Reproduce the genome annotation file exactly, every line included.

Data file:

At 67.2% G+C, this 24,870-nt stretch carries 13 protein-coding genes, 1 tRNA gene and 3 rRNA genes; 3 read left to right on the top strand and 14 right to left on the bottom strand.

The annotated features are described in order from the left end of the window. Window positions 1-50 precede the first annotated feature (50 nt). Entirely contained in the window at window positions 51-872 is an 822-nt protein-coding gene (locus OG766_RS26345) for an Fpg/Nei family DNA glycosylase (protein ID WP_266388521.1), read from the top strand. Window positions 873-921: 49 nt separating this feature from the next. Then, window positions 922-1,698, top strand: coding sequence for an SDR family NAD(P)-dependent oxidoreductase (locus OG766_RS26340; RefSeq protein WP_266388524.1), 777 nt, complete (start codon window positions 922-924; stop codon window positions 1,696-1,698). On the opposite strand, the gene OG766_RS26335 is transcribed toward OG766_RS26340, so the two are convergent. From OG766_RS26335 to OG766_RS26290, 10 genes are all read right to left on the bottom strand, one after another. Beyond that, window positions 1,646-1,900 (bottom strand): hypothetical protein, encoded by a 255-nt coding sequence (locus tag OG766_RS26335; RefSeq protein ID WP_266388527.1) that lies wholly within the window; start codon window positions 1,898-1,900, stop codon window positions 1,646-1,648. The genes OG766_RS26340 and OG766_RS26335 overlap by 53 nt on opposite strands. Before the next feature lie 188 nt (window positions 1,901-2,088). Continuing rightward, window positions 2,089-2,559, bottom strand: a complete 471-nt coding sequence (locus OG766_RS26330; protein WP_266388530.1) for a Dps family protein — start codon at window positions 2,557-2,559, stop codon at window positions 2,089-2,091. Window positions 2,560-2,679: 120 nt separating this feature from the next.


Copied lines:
At 67.2% G+C, this 24,870-nt stretch carries 13 protein-coding genes, 1 tRNA gene and 3 rRNA genes; 3 read left to right on the top strand and 14 right to left on the bottom strand.

The annotated features are described in order from the left end of the window. Window positions 1-50 precede the first annotated feature (50 nt). Entirely contained in the window at window positions 51-872 is an 822-nt protein-coding gene (locus OG766_RS26345) for an Fpg/Nei family DNA glycosylase (protein ID WP_266388521.1), read from the top strand. Window positions 873-921: 49 nt separating this feature from the next. Then, window positions 922-1,698, top strand: coding sequence for an SDR family NAD(P)-dependent oxidoreductase (locus OG766_RS26340; RefSeq protein WP_266388524.1), 777 nt, complete (start codon window positions 922-924; stop codon window positions 1,696-1,698). On the opposite strand, the gene OG766_RS26335 is transcribed toward OG766_RS26340, so the two are convergent. From OG766_RS26335 to OG766_RS26290, 10 genes are all read right to left on the bottom strand, one after another. Beyond that, window positions 1,646-1,900 (bottom strand): hypothetical protein, encoded by a 255-nt coding sequence (locus tag OG766_RS26335; RefSeq protein ID WP_266388527.1) that lies wholly within the window; start codon window positions 1,898-1,900, stop codon window positions 1,646-1,648. The genes OG766_RS26340 and OG766_RS26335 overlap by 53 nt on opposite strands. Before the next feature lie 188 nt (window positions 1,901-2,088). Continuing rightward, window positions 2,089-2,559, bottom strand: a complete 471-nt coding sequence (locus OG766_RS26330; protein WP_266388530.1) for a Dps family protein — start codon at window positions 2,557-2,559, stop codon at window positions 2,089-2,091. Window positions 2,560-2,679: 120 nt separating this feature from the next.